Rewind to earlier times
Their story goes back to 1988 when Sujata went to Paris after she was awarded a scholarship from the French Government to study at l’Ecole Nationale des Beaux-Arts de Paris. “Colours and lines played an important role in my life. After studying Art & Painting at SNDT College in Pune, I pursued a Master’s degree in Fine Arts, and went on to do my Ph.D on Indian Tribal Art.” She spent five years in tribal areas across the country for her thesis and it is during this time that she met renowned artist SH Raza.
It was in the city of love that Sujata met this Norwegian diplomat and linguist, Rune Jul Larsen, who came to buy her artwork during an exhibition and the two fell in love. Coming from somewhat opposite corners of the globe, their cultures and traditions were very different. But convincing her family for the marriage didn’t take long. “I told them that I liked this Norwegian guy but I won’t marry him unless they met and approved of him.” Sujata invited Rune to meet her parents (Radhakrishnaji Bajaj and Anusuya Devi Bajaj) who were then living in a Gandhian institute in Gopuri Wardha and were disciples of spiritual master Sri Vinoba Bhave. “Life was tough in the ashram, but a determined Rune managed to win my parents’ hearts. I suppose he understood how India works. He went up to my father and asked for my hand in marriage. They liked him and gave their consent for marriage.” The two got married in 1991 in Paris and SH Raza was the marriage witness. The Indian wedding celebration took place in Pune in January 1992.
“Till date, Rune laughs that he only bought the painting, the artist came free with it!” she smiles. About dealing with the differences in culture, Sujata believes, “Keeping the channel of communication open is the key to any successful marriage. I blended the two settings by retaining my staunch Indianness and learning the good things of the new world I had entered.”
Helena was born in 1995. An Indian artist mother and Norwegian diplomat father and being born and raised in Paris, notwithstanding all this, a young Helena adapted to different cultures and languages very well. She fluently speaks in Hindi, Norwegian, French, English, as well as understands many more, Spanish, Italian, Marwari and Marathi! “In her formative years, I would communicate with Helena only in Hindi, as I wanted her to learn the language naturally. My parents were so happy that she could communicate with them flawlessly in their own language.” Being an artist, Sujata’s work timings were erratic. “I would take Helena along with me to the studio and give her colours and paper to keep her busy. She was all of five when I would travel to Mumbai for my art shows. I remember, I would put her to sleep on a dupatta in the corner of the art gallery while I would be working till late. Even at that age, she could sense that she wasn’t supposed to disturb her mother at work.”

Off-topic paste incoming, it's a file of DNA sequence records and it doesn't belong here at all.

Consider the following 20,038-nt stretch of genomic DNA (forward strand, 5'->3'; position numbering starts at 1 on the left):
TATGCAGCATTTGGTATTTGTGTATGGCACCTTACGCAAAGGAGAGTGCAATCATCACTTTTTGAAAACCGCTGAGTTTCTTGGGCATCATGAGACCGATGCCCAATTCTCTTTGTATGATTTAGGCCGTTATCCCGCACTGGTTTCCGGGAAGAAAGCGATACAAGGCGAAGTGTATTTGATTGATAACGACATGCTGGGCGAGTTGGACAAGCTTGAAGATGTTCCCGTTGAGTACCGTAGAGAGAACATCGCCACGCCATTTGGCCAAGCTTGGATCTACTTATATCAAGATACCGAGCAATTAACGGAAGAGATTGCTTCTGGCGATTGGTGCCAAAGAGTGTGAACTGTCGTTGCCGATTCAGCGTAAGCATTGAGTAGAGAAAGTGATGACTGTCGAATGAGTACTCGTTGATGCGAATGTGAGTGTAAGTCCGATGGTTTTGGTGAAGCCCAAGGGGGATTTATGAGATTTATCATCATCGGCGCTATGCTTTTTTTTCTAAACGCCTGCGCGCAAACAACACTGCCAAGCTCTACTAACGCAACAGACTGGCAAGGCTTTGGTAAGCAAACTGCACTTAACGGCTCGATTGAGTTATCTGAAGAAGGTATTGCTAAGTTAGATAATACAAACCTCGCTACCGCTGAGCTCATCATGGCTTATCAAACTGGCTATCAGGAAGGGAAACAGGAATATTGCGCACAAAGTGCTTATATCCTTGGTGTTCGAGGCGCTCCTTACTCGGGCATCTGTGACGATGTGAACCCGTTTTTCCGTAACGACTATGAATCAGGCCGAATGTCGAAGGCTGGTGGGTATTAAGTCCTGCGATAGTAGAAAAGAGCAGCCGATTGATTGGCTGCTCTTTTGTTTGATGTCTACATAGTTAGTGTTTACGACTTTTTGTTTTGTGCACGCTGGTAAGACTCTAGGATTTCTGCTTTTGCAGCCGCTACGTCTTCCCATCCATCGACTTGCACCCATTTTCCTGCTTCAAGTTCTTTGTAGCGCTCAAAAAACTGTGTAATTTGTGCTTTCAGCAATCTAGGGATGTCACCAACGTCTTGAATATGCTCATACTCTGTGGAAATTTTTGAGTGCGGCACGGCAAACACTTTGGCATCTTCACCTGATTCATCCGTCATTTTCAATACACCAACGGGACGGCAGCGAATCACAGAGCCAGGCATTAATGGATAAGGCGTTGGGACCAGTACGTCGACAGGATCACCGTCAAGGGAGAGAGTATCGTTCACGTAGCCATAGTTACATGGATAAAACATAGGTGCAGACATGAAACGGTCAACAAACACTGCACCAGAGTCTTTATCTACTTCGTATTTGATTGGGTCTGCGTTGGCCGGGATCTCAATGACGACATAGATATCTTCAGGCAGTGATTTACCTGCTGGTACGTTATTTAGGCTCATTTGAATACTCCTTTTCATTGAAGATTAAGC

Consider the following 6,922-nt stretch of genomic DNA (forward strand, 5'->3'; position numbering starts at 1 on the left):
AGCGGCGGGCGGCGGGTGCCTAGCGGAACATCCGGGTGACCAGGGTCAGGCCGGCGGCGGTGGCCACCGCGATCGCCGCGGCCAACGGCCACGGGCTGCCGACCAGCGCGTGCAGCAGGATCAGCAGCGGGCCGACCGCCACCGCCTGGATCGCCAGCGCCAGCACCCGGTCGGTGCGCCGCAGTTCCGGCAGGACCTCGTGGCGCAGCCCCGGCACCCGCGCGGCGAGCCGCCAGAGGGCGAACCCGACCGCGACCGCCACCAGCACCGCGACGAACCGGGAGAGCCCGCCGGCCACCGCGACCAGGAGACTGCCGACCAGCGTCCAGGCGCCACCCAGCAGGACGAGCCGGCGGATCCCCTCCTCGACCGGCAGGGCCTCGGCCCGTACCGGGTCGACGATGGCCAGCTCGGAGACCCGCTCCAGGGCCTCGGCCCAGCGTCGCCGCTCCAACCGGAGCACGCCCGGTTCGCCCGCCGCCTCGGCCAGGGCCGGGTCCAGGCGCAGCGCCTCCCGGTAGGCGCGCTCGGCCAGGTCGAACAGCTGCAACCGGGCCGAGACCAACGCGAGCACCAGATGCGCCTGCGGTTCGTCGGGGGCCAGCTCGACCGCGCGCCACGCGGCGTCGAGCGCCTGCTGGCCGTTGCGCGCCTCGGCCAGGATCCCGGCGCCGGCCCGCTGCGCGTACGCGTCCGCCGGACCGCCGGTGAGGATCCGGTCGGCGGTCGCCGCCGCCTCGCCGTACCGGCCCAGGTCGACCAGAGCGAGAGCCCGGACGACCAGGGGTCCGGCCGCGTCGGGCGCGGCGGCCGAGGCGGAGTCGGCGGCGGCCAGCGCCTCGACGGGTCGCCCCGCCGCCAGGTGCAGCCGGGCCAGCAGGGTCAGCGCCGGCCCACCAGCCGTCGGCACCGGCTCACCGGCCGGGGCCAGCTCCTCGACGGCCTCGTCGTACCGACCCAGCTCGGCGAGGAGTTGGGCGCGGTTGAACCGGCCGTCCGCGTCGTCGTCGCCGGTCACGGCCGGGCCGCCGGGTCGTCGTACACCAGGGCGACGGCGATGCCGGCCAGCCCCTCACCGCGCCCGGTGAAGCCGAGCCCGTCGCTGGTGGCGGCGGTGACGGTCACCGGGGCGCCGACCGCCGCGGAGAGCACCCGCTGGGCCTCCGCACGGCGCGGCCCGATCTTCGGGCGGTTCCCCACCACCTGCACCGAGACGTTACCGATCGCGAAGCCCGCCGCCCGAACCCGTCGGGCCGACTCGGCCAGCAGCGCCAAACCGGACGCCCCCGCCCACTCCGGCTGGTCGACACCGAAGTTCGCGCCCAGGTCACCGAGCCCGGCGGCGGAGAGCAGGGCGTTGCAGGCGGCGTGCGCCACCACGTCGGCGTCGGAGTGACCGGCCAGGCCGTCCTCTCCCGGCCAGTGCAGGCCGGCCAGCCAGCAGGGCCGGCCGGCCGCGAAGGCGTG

Having grown up, Helena considers herself lucky to have been exposed to the arts through her mother, having been tagged along to her outings. She recalls, “A huge chunk of mom’s outings were to art events, exhibitions, openings and dinners with fellow artists. I have spent many afternoons on the floors of Raza Sahib’s (SH Raza, who was like a grandfather figure for me) studio. One could say, I held a fascination for the art field and its curious characters from the very beginning. There was something magical about it all and I knew I wanted to belong there when I got older. This resulted in all my extra-curricular activities involving some sort of brush, pencil or glue.”
She adds, “My father being a diplomat, an expert in linguistics and one of the smartest people I know, no doubt influenced my love of reading, writing and storytelling in general. In parallel to arts, I have always enjoyed drafting short stories and had the chance to dabble in some journalism over the years.”